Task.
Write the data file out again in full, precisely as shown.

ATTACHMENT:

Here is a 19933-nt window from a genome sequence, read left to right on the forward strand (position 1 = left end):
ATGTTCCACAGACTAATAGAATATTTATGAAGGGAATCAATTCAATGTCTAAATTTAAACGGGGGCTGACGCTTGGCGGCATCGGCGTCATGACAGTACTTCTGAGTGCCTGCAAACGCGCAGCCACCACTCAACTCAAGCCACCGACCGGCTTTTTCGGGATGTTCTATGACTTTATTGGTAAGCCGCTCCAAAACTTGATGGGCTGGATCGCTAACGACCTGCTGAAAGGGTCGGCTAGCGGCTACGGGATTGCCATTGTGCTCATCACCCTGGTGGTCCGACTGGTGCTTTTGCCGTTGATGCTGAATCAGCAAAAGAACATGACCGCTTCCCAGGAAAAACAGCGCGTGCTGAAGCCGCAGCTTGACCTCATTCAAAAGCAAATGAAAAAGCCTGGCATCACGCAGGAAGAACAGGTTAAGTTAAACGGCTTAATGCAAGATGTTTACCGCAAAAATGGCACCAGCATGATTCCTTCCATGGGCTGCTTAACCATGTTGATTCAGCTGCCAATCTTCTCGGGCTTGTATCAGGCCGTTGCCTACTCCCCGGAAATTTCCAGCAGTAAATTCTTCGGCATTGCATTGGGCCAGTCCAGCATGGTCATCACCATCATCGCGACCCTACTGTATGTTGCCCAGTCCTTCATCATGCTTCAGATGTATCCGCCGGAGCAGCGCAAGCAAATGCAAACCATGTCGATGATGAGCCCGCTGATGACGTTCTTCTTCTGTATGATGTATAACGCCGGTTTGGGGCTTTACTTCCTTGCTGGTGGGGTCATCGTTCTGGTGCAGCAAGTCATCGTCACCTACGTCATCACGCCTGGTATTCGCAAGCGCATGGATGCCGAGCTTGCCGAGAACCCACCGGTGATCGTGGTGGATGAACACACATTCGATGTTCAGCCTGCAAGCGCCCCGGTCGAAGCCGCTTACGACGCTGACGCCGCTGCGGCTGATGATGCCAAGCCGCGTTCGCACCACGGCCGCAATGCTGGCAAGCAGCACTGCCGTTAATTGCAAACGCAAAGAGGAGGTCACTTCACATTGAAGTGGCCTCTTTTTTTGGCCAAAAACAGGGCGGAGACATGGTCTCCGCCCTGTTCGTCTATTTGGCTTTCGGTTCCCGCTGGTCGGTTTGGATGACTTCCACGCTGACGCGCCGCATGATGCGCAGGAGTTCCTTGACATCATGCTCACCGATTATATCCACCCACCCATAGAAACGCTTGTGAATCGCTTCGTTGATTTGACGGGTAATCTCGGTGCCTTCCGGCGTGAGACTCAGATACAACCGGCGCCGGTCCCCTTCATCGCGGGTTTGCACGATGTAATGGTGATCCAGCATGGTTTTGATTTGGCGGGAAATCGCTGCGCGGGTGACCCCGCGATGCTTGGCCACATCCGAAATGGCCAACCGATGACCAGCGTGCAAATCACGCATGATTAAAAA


Here is a 19933-nt window from a genome sequence, read left to right on the forward strand (position 1 = left end):
ATGTTCCACAGACTAATAGAATATTTATGAAGGGAATCAATTCAATGTCTAAATTTAAACGGGGGCTGACGCTTGGCGGCATCGGCGTCATGACAGTACTTCTGAGTGCCTGCAAACGCGCAGCCACCACTCAACTCAAGCCACCGACCGGCTTTTTCGGGATGTTCTATGACTTTATTGGTAAGCCGCTCCAAAACTTGATGGGCTGGATCGCTAACGACCTGCTGAAAGGGTCGGCTAGCGGCTACGGGATTGCCATTGTGCTCATCACCCTGGTGGTCCGACTGGTGCTTTTGCCGTTGATGCTGAATCAGCAAAAGAACATGACCGCTTCCCAGGAAAAACAGCGCGTGCTGAAGCCGCAGCTTGACCTCATTCAAAAGCAAATGAAAAAGCCTGGCATCACGCAGGAAGAACAGGTTAAGTTAAACGGCTTAATGCAAGATGTTTACCGCAAAAATGGCACCAGCATGATTCCTTCCATGGGCTGCTTAACCATGTTGATTCAGCTGCCAATCTTCTCGGGCTTGTATCAGGCCGTTGCCTACTCCCCGGAAATTTCCAGCAGTAAATTCTTCGGCATTGCATTGGGCCAGTCCAGCATGGTCATCACCATCATCGCGACCCTACTGTATGTTGCCCAGTCCTTCATCATGCTTCAGATGTATCCGCCGGAGCAGCGCAAGCAAATGCAAACCATGTCGATGATGAGCCCGCTGATGACGTTCTTCTTCTGTATGATGTATAACGCCGGTTTGGGGCTTTACTTCCTTGCTGGTGGGGTCATCGTTCTGGTGCAGCAAGTCATCGTCACCTACGTCATCACGCCTGGTATTCGCAAGCGCATGGATGCCGAGCTTGCCGAGAACCCACCGGTGATCGTGGTGGATGAACACACATTCGATGTTCAGCCTGCAAGCGCCCCGGTCGAAGCCGCTTACGACGCTGACGCCGCTGCGGCTGATGATGCCAAGCCGCGTTCGCACCACGGCCGCAATGCTGGCAAGCAGCACTGCCGTTAATTGCAAACGCAAAGAGGAGGTCACTTCACATTGAAGTGGCCTCTTTTTTTGGCCAAAAACAGGGCGGAGACATGGTCTCCGCCCTGTTCGTCTATTTGGCTTTCGGTTCCCGCTGGTCGGTTTGGATGACTTCCACGCTGACGCGCCGCATGATGCGCAGGAGTTCCTTGACATCATGCTCACCGATTATATCCACCCACCCATAGAAACGCTTGTGAATCGCTTCGTTGATTTGACGGGTAATCTCGGTGCCTTCCGGCGTGAGACTCAGATACAACCGGCGCCGGTCCCCTTCATCGCGGGTTTGCACGATGTAATGGTGATCCAGCATGGTTTTGATTTGGCGGGAAATCGCTGCGCGGGTGACCCCGCGATGCTTGGCCACATCCGAAATGGCCAACCGATGACCAGCGTGCAAATCACGCATGATTAAAAA